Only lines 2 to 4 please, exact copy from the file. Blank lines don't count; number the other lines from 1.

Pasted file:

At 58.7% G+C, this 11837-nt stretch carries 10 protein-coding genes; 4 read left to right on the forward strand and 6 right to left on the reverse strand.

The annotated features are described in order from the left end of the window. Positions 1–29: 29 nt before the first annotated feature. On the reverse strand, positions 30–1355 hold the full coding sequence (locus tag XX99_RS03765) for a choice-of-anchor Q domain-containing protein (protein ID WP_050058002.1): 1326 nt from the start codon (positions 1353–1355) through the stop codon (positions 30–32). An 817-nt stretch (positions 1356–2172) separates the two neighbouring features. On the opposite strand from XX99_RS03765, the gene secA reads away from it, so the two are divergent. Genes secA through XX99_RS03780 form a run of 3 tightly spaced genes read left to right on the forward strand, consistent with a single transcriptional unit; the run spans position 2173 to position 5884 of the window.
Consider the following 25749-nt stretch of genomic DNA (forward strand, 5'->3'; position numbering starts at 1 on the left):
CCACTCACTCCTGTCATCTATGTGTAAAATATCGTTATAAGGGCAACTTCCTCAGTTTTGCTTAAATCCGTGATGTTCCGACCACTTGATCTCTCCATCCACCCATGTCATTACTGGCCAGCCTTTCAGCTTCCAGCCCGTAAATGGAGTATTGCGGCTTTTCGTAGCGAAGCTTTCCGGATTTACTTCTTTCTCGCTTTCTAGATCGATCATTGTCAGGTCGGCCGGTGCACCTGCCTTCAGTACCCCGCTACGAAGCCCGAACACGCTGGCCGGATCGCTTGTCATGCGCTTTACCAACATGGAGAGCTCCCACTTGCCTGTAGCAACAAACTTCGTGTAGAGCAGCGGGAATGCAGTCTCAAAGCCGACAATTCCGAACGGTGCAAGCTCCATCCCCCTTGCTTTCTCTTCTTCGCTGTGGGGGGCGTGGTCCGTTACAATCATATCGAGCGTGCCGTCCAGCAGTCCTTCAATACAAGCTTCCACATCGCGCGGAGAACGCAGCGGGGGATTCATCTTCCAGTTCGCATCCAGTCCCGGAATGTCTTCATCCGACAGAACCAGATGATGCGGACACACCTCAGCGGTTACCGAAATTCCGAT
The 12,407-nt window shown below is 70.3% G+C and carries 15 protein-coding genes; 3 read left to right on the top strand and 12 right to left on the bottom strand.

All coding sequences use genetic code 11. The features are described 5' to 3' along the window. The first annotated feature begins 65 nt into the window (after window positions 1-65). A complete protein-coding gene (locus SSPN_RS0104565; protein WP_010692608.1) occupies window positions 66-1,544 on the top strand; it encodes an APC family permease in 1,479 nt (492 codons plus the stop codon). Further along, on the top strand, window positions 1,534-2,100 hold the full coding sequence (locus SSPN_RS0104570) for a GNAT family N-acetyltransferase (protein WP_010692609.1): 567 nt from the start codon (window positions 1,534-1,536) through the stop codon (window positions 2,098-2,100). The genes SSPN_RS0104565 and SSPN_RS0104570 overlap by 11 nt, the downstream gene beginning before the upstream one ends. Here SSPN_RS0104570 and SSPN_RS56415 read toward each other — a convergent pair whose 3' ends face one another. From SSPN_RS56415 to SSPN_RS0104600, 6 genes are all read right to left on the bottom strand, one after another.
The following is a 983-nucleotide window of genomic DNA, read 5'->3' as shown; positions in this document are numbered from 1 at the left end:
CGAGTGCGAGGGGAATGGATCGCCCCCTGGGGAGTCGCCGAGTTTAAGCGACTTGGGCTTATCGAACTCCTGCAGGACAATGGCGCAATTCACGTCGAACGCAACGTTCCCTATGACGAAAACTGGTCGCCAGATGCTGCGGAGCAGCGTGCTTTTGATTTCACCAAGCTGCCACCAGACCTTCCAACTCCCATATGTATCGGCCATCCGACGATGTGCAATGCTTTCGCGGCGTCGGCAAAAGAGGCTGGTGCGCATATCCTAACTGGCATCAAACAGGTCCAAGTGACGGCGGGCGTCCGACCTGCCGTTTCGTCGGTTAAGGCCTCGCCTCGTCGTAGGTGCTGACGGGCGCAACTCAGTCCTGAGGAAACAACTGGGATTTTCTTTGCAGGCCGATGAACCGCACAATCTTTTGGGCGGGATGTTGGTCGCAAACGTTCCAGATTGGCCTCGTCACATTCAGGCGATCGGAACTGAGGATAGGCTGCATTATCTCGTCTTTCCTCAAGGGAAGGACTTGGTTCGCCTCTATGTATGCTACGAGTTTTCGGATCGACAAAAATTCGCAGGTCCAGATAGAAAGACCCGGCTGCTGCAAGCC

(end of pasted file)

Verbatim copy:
The annotated features are described in order from the left end of the window. Positions 1–29: 29 nt before the first annotated feature. On the reverse strand, positions 30–1355 hold the full coding sequence (locus tag XX99_RS03765) for a choice-of-anchor Q domain-containing protein (protein ID WP_050058002.1): 1326 nt from the start codon (positions 1353–1355) through the stop codon (positions 30–32). An 817-nt stretch (positions 1356–2172) separates the two neighbouring features. On the opposite strand from XX99_RS03765, the gene secA reads away from it, so the two are divergent. Genes secA through XX99_RS03780 form a run of 3 tightly spaced genes read left to right on the forward strand, consistent with a single transcriptional unit; the run spans position 2173 to position 5884 of the window.
Consider the following 25749-nt stretch of genomic DNA (forward strand, 5'->3'; position numbering starts at 1 on the left):
CCACTCACTCCTGTCATCTATGTGTAAAATATCGTTATAAGGGCAACTTCCTCAGTTTTGCTTAAATCCGTGATGTTCCGACCACTTGATCTCTCCATCCACCCATGTCATTACTGGCCAGCCTTTCAGCTTCCAGCCCGTAAATGGAGTATTGCGGCTTTTCGTAGCGAAGCTTTCCGGATTTACTTCTTTCTCGCTTTCTAGATCGATCATTGTCAGGTCGGCCGGTGCACCTGCCTTCAGTACCCCGCTACGAAGCCCGAACACGCTGGCCGGATCGCTTGTCATGCGCTTTACCAACATGGAGAGCTCCCACTTGCCTGTAGCAACAAACTTCGTGTAGAGCAGCGGGAATGCAGTCTCAAAGCCGACAATTCCGAACGGTGCAAGCTCCATCCCCCTTGCTTTCTCTTCTTCGCTGTGGGGGGCGTGGTCCGTTACAATCATATCGAGCGTGCCGTCCAGCAGTCCTTCAATACAAGCTTCCACATCGCGCGGAGAACGCAGCGGGGGATTCATCTTCCAGTTCGCATCCAGTCCCGGAATGTCTTCATCCGACAGAACCAGATGATGCGGACACACCTCAGCGGTTACCGAAATTCCGAT